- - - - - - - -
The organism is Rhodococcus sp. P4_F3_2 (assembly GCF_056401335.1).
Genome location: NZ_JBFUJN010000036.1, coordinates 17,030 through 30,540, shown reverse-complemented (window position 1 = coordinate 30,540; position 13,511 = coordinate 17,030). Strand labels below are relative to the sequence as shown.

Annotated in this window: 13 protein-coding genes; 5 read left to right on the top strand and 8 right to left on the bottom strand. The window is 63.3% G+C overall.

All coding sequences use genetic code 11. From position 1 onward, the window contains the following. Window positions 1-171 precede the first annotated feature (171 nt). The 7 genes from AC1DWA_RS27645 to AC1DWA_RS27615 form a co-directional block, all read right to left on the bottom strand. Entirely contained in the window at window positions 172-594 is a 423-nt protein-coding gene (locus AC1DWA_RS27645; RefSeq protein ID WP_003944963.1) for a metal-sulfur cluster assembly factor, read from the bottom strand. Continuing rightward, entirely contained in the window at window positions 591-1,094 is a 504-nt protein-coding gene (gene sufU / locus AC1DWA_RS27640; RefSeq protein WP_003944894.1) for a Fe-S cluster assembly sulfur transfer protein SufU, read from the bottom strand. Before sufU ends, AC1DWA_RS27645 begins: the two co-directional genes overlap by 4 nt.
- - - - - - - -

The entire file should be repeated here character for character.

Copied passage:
The organism is Rhodococcus sp. P4_F3_2 (assembly GCF_056401335.1).
Genome location: NZ_JBFUJN010000036.1, coordinates 17,030 through 30,540, shown reverse-complemented (window position 1 = coordinate 30,540; position 13,511 = coordinate 17,030). Strand labels below are relative to the sequence as shown.

Annotated in this window: 13 protein-coding genes; 5 read left to right on the top strand and 8 right to left on the bottom strand. The window is 63.3% G+C overall.

All coding sequences use genetic code 11. From position 1 onward, the window contains the following. Window positions 1-171 precede the first annotated feature (171 nt). The 7 genes from AC1DWA_RS27645 to AC1DWA_RS27615 form a co-directional block, all read right to left on the bottom strand. Entirely contained in the window at window positions 172-594 is a 423-nt protein-coding gene (locus AC1DWA_RS27645; RefSeq protein ID WP_003944963.1) for a metal-sulfur cluster assembly factor, read from the bottom strand. Continuing rightward, entirely contained in the window at window positions 591-1,094 is a 504-nt protein-coding gene (gene sufU / locus AC1DWA_RS27640; RefSeq protein WP_003944894.1) for a Fe-S cluster assembly sulfur transfer protein SufU, read from the bottom strand. Before sufU ends, AC1DWA_RS27645 begins: the two co-directional genes overlap by 4 nt.